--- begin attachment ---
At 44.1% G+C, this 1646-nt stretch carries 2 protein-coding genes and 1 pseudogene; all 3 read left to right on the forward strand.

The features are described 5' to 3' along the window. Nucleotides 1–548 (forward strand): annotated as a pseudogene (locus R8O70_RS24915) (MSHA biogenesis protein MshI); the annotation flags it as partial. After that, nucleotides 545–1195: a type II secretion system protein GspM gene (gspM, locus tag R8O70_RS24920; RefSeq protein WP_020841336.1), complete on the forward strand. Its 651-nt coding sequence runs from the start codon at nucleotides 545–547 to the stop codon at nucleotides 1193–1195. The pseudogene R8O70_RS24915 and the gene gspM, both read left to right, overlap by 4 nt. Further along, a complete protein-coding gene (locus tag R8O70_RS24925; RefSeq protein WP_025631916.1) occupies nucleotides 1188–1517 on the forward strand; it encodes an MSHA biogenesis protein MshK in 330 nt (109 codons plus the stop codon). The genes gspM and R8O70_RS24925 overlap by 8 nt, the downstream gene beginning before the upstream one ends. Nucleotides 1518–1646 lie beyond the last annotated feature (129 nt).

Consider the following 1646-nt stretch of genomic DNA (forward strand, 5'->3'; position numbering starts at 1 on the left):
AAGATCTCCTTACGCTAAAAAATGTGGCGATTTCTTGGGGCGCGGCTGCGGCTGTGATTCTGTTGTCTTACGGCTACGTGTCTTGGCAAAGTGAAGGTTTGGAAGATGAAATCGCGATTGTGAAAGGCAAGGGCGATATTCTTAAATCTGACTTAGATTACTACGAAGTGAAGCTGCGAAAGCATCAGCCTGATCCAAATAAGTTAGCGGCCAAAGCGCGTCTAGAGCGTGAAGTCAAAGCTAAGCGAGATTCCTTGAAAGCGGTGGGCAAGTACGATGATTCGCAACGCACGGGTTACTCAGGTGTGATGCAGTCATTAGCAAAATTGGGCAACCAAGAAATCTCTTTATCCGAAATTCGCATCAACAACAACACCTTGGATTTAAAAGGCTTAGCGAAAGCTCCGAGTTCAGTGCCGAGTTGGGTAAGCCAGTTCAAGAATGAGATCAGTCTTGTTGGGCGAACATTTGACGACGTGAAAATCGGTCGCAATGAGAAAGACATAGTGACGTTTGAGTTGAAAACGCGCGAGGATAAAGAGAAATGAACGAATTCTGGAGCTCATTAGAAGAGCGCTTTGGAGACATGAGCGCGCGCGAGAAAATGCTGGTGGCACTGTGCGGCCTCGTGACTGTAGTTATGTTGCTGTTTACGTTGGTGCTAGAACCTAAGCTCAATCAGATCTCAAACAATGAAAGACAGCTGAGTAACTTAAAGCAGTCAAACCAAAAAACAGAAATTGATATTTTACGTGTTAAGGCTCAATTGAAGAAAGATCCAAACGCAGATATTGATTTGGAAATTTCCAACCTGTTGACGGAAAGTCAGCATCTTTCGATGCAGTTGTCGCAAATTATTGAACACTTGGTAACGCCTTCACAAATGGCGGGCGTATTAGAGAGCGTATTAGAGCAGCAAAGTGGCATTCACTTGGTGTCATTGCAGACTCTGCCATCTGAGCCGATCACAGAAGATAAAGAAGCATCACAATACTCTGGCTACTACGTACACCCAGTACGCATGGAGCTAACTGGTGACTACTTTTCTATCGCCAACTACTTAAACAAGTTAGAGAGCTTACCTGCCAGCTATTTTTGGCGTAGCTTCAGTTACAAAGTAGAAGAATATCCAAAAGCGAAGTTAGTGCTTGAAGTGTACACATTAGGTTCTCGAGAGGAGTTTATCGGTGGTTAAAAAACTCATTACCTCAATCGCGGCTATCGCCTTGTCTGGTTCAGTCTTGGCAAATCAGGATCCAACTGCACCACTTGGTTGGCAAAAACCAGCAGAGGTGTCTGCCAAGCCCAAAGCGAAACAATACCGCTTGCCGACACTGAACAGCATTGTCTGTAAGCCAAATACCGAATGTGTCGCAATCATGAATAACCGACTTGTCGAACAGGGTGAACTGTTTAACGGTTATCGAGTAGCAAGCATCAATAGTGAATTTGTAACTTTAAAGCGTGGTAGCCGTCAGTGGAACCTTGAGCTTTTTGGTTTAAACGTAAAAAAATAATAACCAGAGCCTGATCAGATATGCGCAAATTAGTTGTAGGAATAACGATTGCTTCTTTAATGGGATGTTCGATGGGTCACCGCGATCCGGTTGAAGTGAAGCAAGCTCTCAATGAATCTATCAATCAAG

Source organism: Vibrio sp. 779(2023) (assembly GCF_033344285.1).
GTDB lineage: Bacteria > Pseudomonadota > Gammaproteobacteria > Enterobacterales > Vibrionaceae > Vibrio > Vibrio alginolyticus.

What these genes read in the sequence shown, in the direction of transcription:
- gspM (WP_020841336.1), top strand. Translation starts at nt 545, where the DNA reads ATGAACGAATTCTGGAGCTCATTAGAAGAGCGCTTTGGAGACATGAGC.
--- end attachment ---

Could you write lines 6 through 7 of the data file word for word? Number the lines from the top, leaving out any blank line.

GTDB lineage: Bacteria > Pseudomonadota > Gammaproteobacteria > Enterobacterales > Vibrionaceae > Vibrio > Vibrio alginolyticus.

What these genes read in the sequence shown, in the direction of transcription: